Where terrorist and '60s child converge

February 22, 2010|By Susan Reimer

An in-depth profile of underpants bomber Umar Farouk Abdulmutallab by National Public Radio suggests that he was a rebellious teenager offended by his parents' bourgeois lifestyle and preoccupied with thoughts of sex.

Any of us who grew up in the 1960s can understand where this kid is coming from.

We thought of ourselves as free spirits caged by our parents' narrow, middle-class values and, like young Umar Farouk, their excesses truly offended us. Like Umar Farouk, we thought constantly about sex -- although this determinedly chaste young man could not wait to marry, while we happily embraced the sin of love-the-one-you're-with.

While some in the '60s took their newfound political religion to a violent extreme, it never occurred to most of us to blow up ourselves along with a plane full of strangers.

If I put myself in the mind of young Umar Farouk, or even in the mind of myself all those years ago, I can almost understand the distaste and frustration with America, its excessive and sacrilegious way of life, that fuels so many of the militant young jihadists.

Or, as my friend Betsy says, "Why do the terrorists hate us? Just look at the cereal aisle in the grocery store. Really. Who needs that many kinds of cereal?" Betsy got me thinking of all the other elements of American life and popular culture that could light a fuse under a pious young man. There are so many ... *The entire contents of a Victoria's Secret store, its runway models and women anchoring the network evening news.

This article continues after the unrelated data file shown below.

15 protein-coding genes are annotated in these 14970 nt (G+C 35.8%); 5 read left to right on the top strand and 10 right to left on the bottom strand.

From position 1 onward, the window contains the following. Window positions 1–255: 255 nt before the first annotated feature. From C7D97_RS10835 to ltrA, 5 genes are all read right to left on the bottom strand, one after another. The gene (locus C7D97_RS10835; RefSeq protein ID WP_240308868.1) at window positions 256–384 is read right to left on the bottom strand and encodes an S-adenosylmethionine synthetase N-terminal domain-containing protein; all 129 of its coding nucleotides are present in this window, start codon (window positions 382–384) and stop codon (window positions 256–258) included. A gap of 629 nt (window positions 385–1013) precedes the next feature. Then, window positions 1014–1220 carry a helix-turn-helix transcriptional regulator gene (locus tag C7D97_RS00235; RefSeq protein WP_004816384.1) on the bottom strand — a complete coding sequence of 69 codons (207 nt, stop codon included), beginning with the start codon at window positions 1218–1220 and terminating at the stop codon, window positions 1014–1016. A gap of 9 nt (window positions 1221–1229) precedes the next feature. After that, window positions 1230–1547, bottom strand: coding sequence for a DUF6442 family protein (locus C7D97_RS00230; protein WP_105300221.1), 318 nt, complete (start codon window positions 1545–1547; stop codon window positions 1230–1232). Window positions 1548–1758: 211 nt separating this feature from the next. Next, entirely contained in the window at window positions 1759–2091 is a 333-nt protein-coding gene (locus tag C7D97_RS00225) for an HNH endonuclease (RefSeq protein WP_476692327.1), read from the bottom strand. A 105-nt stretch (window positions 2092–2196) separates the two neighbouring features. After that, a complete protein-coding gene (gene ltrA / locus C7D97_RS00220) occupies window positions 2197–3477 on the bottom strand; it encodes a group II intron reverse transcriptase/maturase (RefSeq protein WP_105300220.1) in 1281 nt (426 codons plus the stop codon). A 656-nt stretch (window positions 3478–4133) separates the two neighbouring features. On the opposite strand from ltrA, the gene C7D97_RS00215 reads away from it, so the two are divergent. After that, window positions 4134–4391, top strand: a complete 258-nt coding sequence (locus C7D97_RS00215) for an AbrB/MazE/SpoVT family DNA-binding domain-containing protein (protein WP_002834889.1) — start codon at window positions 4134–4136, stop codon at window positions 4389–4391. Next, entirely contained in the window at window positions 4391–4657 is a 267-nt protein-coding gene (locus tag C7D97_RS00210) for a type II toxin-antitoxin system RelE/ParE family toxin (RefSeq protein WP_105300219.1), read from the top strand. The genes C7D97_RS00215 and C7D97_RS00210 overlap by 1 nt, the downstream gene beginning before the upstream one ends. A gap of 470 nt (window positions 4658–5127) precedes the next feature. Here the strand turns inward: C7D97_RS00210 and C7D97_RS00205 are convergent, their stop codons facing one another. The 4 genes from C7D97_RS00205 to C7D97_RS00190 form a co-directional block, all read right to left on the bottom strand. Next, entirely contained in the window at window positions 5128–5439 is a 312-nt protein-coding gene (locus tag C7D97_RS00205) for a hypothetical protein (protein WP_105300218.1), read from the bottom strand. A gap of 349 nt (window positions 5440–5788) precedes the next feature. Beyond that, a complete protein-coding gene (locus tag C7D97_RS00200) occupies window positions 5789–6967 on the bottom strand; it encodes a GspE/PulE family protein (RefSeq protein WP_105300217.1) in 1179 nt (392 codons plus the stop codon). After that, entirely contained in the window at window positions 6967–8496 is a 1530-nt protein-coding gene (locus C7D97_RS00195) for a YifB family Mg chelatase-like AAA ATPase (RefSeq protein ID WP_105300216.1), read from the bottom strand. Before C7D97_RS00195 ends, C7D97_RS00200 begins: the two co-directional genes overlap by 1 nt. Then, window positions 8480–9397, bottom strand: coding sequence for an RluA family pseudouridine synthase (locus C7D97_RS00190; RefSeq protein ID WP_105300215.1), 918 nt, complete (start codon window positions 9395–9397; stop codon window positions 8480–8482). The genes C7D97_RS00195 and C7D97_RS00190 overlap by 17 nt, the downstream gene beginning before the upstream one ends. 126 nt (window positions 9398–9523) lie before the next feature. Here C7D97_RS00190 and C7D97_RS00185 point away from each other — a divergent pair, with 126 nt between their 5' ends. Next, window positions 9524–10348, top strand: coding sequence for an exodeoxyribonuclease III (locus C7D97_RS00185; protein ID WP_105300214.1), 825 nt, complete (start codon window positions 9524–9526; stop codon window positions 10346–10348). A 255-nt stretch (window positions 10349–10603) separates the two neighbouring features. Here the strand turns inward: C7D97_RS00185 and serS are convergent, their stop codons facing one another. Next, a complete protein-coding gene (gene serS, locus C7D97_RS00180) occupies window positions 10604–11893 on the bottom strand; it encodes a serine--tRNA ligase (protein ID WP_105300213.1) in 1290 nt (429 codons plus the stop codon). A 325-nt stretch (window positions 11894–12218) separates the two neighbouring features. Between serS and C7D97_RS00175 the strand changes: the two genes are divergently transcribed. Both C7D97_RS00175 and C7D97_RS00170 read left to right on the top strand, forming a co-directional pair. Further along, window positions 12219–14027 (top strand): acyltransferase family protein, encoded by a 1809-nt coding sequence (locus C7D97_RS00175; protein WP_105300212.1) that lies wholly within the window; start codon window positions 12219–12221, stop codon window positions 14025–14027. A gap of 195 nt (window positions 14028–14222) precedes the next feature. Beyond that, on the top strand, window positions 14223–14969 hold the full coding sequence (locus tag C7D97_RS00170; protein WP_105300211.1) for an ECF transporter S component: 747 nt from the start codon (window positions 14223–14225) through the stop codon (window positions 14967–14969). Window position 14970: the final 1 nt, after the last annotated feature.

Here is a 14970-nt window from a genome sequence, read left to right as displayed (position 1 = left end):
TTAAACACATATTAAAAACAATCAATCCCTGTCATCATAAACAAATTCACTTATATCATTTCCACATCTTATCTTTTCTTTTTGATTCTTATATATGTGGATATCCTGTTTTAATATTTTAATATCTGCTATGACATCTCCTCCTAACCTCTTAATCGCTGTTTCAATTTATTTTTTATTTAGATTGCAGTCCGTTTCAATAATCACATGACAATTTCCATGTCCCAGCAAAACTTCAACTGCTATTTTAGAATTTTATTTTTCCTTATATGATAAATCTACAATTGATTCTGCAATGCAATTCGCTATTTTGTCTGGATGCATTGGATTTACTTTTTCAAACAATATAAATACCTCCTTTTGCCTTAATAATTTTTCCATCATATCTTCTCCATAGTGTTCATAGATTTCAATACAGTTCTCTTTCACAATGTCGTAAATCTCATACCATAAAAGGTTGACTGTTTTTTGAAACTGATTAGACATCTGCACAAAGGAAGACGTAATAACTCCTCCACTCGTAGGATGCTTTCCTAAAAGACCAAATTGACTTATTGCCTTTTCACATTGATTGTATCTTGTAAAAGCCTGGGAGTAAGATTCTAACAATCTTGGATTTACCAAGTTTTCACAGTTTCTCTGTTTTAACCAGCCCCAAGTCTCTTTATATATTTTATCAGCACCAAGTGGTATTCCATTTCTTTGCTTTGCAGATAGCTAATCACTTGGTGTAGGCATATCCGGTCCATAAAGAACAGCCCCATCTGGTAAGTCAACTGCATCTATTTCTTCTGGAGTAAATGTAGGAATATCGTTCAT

*Scientology, "Big Love" and spending $100,000 on your child's bar mitzvah.

*Life coaches, goose liver pate, the BCS Championship system in college football and pajamagrams.

*Kitten heels, the panic buying of toilet paper and Martha Stewart.

*Shower curtains that cost $6,000, hot tub sex, and 10 plastic surgery procedures in one day.

*"The Bachelor" and having sex with three women you don't yet love in one episode.

*Late-night talk show wars and $30 million buyouts and home delivery of sushi.

*The fake flowers on the dashboards of Volkswagen bugs, nanny cams and wardrobe malfunctions during the Super Bowl.

*CEOs, SEOs and restaurant reviews.

*The way John Mayer treats women and a bubble wrap app for your iPhone.

* Johnny Weir and his feathered ice-skating costumes, and the half-pipe hippie chick snowboarders and their crash helmets.

*$3 coffee and seat heaters in cars.

*Disgraced Rod Blagojevich on "The Apprentice" and anybody on the cover of "People" magazine.

*"People" magazine.

* Goldman Sachs, Gitmo and the fact that we spend more on eye makeup in this country than on cancer research.

I am sure you can add to this list of things that might offend a deeply religious and ascetic young man.

How about private sports coaches for your kids and pedophile priests? Las Vegas wedding chapels and community property states? How about Go-Gurt, pomegranate martinis and paying money to wait in line at a gym to ride a stationary bike?

What would you add to this list?

I don't know about you, but I am thinking, threat level: bright red.

Susan Reimer's column appears Mondays in The Baltimore Sun.

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